Axelrod compares historical analogies used to make sense of 9/11, Mumbai, Tahrir Square

August 16, 2016

An article by Bob Axelrod and Larissa Forster (ARTIS Research), "How Historical Analogies in Newspapers of Five Countries Make Sense of Major Events: 9/11, Mumbai and Tahrir Square," has been published by the journal Research in Economics.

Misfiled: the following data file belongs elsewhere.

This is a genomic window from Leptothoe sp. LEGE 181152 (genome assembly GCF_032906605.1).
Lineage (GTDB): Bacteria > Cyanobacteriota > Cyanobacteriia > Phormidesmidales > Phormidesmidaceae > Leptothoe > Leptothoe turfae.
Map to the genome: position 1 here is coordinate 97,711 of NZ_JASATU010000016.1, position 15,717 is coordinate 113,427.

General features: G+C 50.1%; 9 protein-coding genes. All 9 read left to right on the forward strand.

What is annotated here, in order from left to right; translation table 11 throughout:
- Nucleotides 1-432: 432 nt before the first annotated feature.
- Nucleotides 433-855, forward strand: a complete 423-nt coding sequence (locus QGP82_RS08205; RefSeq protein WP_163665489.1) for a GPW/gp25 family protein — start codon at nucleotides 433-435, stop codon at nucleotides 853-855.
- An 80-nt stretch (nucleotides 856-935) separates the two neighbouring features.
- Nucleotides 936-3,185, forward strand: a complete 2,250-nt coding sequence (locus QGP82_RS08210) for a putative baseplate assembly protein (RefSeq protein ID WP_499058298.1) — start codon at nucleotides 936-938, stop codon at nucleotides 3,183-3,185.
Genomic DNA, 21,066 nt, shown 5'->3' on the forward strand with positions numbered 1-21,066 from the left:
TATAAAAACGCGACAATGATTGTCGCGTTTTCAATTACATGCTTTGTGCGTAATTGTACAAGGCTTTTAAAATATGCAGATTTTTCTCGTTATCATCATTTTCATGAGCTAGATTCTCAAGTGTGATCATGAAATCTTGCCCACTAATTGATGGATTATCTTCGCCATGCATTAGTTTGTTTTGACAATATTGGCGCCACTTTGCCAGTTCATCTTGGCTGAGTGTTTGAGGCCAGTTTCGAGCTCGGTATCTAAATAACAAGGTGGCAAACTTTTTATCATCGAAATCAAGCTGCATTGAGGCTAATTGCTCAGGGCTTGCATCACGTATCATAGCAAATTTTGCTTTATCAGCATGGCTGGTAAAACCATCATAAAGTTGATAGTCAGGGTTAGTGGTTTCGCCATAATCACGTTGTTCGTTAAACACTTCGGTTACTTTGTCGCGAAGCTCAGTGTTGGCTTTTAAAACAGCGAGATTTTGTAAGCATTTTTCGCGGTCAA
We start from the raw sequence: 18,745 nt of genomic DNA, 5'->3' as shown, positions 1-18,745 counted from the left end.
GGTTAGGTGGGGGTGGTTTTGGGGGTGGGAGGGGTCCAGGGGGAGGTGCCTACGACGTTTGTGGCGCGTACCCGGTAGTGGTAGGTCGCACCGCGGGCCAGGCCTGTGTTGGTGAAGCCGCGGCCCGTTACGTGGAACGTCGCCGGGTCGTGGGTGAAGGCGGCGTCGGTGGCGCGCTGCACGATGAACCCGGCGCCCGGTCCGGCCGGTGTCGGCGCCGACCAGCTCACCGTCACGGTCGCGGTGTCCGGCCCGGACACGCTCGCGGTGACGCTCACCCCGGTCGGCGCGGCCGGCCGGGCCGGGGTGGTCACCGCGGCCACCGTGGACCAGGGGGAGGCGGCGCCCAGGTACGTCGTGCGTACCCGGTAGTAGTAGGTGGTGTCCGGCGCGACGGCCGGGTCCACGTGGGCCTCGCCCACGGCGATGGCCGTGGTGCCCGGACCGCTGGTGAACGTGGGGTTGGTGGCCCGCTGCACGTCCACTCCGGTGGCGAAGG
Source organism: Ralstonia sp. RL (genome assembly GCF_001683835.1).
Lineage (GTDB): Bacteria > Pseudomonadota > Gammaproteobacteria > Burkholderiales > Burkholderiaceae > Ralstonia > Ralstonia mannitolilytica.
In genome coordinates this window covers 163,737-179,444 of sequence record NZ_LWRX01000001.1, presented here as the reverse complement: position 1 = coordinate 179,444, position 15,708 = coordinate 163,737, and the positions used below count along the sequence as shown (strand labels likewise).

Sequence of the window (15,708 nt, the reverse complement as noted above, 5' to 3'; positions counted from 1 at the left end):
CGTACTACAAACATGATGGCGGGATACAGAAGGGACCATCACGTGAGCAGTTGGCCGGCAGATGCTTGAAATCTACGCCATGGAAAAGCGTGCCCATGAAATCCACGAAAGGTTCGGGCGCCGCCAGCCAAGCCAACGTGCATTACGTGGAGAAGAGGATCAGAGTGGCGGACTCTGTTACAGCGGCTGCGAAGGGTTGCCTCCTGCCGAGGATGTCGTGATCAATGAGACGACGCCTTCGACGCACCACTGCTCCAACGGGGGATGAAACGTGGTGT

We analyze how historical analogies are used in the media to make sense of novel events. While earlier work focused on single case studies, this is the first quantitative analysis comparing historical analogies invoked in three events in newspapers from five countries. With very high intercoder reliability we found 881 invocations of historical analogies. We found an interesting contrast between the roles of historical analogies in foreign policy decision making vs. newspaper articles. When the task is advocacy for policy choice, a compelling historical analogy will be one in which the causal mechanisms are as similar as possible to the current situation so that similar actions are likely to lead to similar results. Instead, newspapers spend more time at the early stages of sense-making and help the audience understand just a few features of the current situation. Newspapers thus offer a much broader range of historical analogies without much regard to maximizing similarity.